May 17 – May 23, 2015
Welcome to week one hundred sixty-four of the Sports Doing Good newsletter. This week’s 10 stories include:
- Sport promotes social good: ESPN launches a new corporate citizenship strategy
- John Abraham: the Bollywood star making football big in India
- Mission trip to Haiti leaves lasting impact on Ole Miss football team
- Blind pole vaulter Charlotte Brown wins state championships bronze
- Five Charitable NBA Players Who Have Made The World A Better Place
- There’s Going To Be A Tackle Football League For Little Girls In Utah
- Human rights, labour standards and anti-corruption measures must be central to Olympic Games bids
- Meet the homeless women dreaming of playing football in the World Cup
- 95th time lucky for University of Tokyo baseball team
- From athlete interviews to Top 10 lists, sports was a fixture on ‘Letterman’
In over three years of doing the newsletter we have featured a few instances of the overlap of sports and entertainment and doing good, often captured in humorous acts. It is not that this overlap does not take place. It pretty much happens on a daily basis. (We love you Shaq, Kenny, Ernie, and Chuck!) But the examples are quick and often things that we end up promoting on Facebook or Twitter. This week, however, we have a reason to feature sports and entertainment as captured by 33 years of exceptional work by late night television host David Letterman.
Letterman, very much a participant in the sports world through his IndyCar Racing team, was also a huge supporter of the industry by regularly including athletes, announcers and others who made their living in sports. Yes, he was there to help publicize their successes, but he also had them to humanize them, to make them relatable, and of course, to make them funny. His gift to find that sense of humor and fun in almost everyone is what separated him from many others in his line of work. So this week we are happy to highlight a story that takes a look at just a few of the many sports interviews and skits involving the legendary talk show host.
We are also pleased to feature these other great stories, including: the launch of a powerful effort by the worldwide leader in sports; an effort to grow the world’s most popular sport in the 2nd largest country on the planet; a life-altering trip to Haiti for a group of college student-athletes; a previously featured blind high-school pole vaulter who this year reached one of her major goals; a look at 5 game-changing and society-improving NBA players; a first-of-a-kind effort for young girls and tackle football; a demand for higher standards when it comes to selecting future hosts of the Olympic Games; a group of women leveraging the power of football to improve their lives; and the beginning of a winning streak for a university baseball team after more than 4 years of losing.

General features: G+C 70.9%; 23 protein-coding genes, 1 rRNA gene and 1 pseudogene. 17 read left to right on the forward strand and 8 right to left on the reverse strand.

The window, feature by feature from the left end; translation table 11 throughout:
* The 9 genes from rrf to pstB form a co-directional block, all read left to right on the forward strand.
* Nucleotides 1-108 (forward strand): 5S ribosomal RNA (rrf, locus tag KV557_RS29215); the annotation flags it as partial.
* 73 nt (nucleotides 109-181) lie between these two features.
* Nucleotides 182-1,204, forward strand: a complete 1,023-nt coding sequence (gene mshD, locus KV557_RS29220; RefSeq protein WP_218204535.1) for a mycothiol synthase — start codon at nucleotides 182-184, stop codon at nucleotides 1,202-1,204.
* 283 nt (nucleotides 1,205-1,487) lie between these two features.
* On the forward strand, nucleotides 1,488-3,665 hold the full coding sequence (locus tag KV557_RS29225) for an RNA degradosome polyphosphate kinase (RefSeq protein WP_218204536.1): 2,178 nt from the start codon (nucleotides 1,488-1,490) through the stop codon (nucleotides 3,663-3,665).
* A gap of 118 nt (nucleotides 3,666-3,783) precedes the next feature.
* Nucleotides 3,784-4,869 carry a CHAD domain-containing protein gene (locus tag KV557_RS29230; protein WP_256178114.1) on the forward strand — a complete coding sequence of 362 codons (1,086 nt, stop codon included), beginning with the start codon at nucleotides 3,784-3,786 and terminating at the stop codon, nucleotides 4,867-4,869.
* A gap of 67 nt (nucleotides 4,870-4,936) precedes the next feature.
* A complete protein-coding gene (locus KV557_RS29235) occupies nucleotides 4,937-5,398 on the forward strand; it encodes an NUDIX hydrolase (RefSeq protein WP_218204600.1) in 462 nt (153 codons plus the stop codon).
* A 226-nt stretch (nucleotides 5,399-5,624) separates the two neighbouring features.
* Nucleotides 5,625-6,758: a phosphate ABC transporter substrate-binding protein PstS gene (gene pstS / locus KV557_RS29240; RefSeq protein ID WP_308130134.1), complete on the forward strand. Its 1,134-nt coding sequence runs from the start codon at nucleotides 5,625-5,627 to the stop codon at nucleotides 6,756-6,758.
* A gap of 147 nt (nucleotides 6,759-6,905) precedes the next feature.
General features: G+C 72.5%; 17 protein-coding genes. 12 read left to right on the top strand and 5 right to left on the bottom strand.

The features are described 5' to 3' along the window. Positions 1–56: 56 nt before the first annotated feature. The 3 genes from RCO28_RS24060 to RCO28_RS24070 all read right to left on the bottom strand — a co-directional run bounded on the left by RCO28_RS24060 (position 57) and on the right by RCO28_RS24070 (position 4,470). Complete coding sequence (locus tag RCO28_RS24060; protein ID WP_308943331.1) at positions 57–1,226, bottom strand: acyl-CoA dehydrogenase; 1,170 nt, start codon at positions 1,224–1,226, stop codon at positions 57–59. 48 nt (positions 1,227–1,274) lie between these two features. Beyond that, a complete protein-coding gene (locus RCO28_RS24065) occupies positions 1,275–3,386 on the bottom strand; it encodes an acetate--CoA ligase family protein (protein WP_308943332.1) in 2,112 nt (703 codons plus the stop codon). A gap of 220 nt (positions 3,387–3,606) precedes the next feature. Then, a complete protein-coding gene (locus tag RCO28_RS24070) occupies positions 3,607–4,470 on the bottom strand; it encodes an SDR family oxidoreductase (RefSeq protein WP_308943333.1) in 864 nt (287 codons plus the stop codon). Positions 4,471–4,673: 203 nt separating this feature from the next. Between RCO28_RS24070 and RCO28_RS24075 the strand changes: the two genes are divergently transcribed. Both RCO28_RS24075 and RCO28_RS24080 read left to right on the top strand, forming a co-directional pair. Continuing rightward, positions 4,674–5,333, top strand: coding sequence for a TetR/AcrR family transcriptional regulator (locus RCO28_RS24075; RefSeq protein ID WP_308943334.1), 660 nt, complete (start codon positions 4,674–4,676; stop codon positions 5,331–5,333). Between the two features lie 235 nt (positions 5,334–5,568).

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So enjoy. And have a good week.
Sport promotes social good: ESPN launches a new corporate citizenship strategy
We believe that everyone should have the opportunity to play sports and be able to take advantage of its many benefits. ESPN is working with nonprofits to develop sports curriculum, distribute sports equipment and create safe spaces to play sports. We’re also finding ways to foster physical development, leadership and life skills through sports. We’re working with others who share this vision, and together hope to make sports more accessible, especially to those in underserved communities. We are all privileged to work in such a dynamic, exciting industry, and hope to share our success and use our platforms to build and inspire communities through the power of sports.
Commentator Candy Maldonado during a Team ESPN community beautification project in Los Angeles. (Eddie Perlas/ESPN Images)